The Cajun Cheesehead Chronicles
by Jack Caldwell
Hello, everybody. Jack Caldwell here.
Long-term readers of my work know I have a peculiar sense of humor. Every now and then, my muse falls victim to it. Like today. So, instead of writing some romantic piece that will leave you in a puddle of mush, you get this. I would say I’m sorry if I was. I’m not.
Read at your own risk.
Backstage at Pride and Prejudice
George Wickham carefully looked over the cards in his hand. Selecting the ten of spades, he placed it face up on the discard pile.
“Thank you, George,” said his playing partner as he took the card.
“Damn it!” cried Wickham. “I thought you were collecting hearts!”
“Wrong, old boy.” Colonel Fitzwilliam grinned. “And… gin!” He placed his hand on the table. “That’s twenty-five points, plus…”
Wickham threw his hand down in disgust. “Forty-two. Bloody hell, Fitz! You right slaughtered me.”
“The score is 92 to 16. Your deal.”
“Damned stupid American game,” Wickham grumbled as he shuffled.
“Would you prefer piquet? If we can get a few more to play we can switch to whist or poker.”
Fitzwilliam glanced around the room. It was an austere place, this room in the middle of Space and Time. The walls and ceiling were stark white, the floor jet black. No art adorned the walls—only a few doors leading Elsewhere. A modern kitchen was at one end. The furniture, while plentiful, was all the same dull brown leather. There were several television sets and a bank of computers.
The colonel dismissed Darcy and Elizabeth. They were sitting on one of the couches, holding hands and making goo-goo eyes at each other. As usual. Jane and Charles were watching a home improvement show on telly, while Hurst and Mr. Bennet were watching a replay of last night’s football match on another. Mary was engrossed in a book, and Kitty was playing an online video game. Louisa, Charlotte, and Mrs. Bennet were baking scones. Neither Lydia nor Caroline had made it in yet. No surprise there.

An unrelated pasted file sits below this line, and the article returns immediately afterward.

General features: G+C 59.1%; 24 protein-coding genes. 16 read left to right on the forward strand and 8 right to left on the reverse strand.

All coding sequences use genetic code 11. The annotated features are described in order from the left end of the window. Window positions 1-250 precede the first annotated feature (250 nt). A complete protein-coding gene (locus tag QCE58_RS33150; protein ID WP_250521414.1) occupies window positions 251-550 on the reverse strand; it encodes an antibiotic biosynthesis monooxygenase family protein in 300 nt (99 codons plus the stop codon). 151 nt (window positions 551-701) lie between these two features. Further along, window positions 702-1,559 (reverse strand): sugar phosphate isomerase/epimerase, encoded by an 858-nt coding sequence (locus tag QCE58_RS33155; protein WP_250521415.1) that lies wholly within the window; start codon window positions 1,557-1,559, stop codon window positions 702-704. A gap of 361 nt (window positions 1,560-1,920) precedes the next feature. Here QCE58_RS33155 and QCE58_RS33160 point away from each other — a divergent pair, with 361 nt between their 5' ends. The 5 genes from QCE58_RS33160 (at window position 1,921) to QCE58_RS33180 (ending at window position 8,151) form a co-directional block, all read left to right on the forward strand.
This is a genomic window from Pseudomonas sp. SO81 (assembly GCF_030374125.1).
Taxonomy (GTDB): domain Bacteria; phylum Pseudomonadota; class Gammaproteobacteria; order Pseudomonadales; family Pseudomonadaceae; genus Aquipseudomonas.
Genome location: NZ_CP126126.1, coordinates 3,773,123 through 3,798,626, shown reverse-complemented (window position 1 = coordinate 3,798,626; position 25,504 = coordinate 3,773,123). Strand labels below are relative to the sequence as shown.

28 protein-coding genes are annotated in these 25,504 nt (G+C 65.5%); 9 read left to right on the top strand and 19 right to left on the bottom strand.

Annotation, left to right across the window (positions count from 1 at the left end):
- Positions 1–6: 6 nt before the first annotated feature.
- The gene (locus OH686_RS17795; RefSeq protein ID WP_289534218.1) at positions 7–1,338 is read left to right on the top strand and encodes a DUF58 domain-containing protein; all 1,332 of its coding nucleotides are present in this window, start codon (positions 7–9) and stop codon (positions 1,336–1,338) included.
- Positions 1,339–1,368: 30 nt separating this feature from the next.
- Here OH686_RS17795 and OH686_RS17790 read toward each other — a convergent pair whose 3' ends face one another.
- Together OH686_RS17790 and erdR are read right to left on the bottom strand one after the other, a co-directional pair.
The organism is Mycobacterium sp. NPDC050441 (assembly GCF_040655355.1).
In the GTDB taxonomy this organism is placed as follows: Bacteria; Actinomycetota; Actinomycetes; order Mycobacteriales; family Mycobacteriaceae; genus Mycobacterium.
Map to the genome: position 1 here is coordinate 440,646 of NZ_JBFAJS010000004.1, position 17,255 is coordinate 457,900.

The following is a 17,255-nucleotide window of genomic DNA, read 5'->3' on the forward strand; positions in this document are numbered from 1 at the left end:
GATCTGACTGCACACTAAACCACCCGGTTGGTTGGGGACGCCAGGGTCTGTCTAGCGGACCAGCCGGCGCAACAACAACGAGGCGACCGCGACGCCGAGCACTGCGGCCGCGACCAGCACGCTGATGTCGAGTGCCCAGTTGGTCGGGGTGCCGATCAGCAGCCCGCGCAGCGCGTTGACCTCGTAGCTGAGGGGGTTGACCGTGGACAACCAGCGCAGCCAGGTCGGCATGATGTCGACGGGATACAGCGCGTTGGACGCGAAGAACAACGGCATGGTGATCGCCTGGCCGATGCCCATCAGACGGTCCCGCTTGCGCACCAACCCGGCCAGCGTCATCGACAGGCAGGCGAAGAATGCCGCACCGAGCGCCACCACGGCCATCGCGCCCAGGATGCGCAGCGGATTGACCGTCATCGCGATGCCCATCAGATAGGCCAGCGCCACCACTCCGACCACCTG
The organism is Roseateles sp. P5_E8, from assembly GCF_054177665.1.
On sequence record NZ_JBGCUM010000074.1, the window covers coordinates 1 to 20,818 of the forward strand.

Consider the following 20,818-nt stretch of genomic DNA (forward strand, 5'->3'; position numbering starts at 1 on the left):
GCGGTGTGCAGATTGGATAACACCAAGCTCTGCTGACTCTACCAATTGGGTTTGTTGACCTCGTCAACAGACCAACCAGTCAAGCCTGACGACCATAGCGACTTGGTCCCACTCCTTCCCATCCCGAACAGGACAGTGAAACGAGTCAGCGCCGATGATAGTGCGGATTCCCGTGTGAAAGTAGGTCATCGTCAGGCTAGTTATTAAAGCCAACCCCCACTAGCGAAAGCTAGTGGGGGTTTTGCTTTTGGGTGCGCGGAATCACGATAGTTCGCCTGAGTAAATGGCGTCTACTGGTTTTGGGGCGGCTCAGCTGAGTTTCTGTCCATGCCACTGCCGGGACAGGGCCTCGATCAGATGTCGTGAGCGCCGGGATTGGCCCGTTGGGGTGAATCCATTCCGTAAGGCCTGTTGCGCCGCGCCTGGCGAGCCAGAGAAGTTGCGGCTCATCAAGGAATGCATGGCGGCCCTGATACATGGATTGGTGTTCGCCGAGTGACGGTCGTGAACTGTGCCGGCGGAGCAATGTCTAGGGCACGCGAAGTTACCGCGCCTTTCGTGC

William Collins, munching on a sandwich, seemed to be bored.
“Billy!” Fitzwilliam cried. “Care to sit in?”
“Good God, Fitz,” Wickham whispered, “do we have to have that oaf play?”
The large, heavy-set man shook his balding head. “I’m skint, sorry. Perhaps after next payday.”
Wickham whistled. “That was a close one.”
“Shut up and deal,” responded Fitzwilliam evenly.
Wickham dealt, as he had done for countless years. What else was one to do while they waited for their next assignment?
One of the doors opened, and in burst Caroline Bingley, a mobile phone glued to one ear. Unlike everyone else, who was dressed rather causally, Caroline wore a Russian fox fur coat over a while silk shell top and gunmetal gray pencil skirt. Her black three-inch heels beat a staccato rhythm on the hard floor. She was talking someone’s ear off.
“… And for the photo shoot I want Nick Knight … Yes, that Nick Knight … What do you mean he’s not available? … Well, get him, darling! What do you think I pay you for?”
“Nick Knight?” cried Lady Catherine de Bourgh from her overly large, ornate chair. “Hah!”
Caroline gave Lady Catherine one of her death stares and continued talking on her mobile. “Well, if it’s impossible, then we’ll just have to get Annie Leibovitz …”
Just then, another of the doors—a small, rarely used one—opened. A handsome, dark haired man stuck his head in. “Anything come in for me yet?”
“Nothing yet, Buford. We’ll let you know,” said Mrs. Hill.
“Right. Okay.” John Buford shut the door behind him.
“Original characters,” mumbled Mrs. Hill. “All the same.”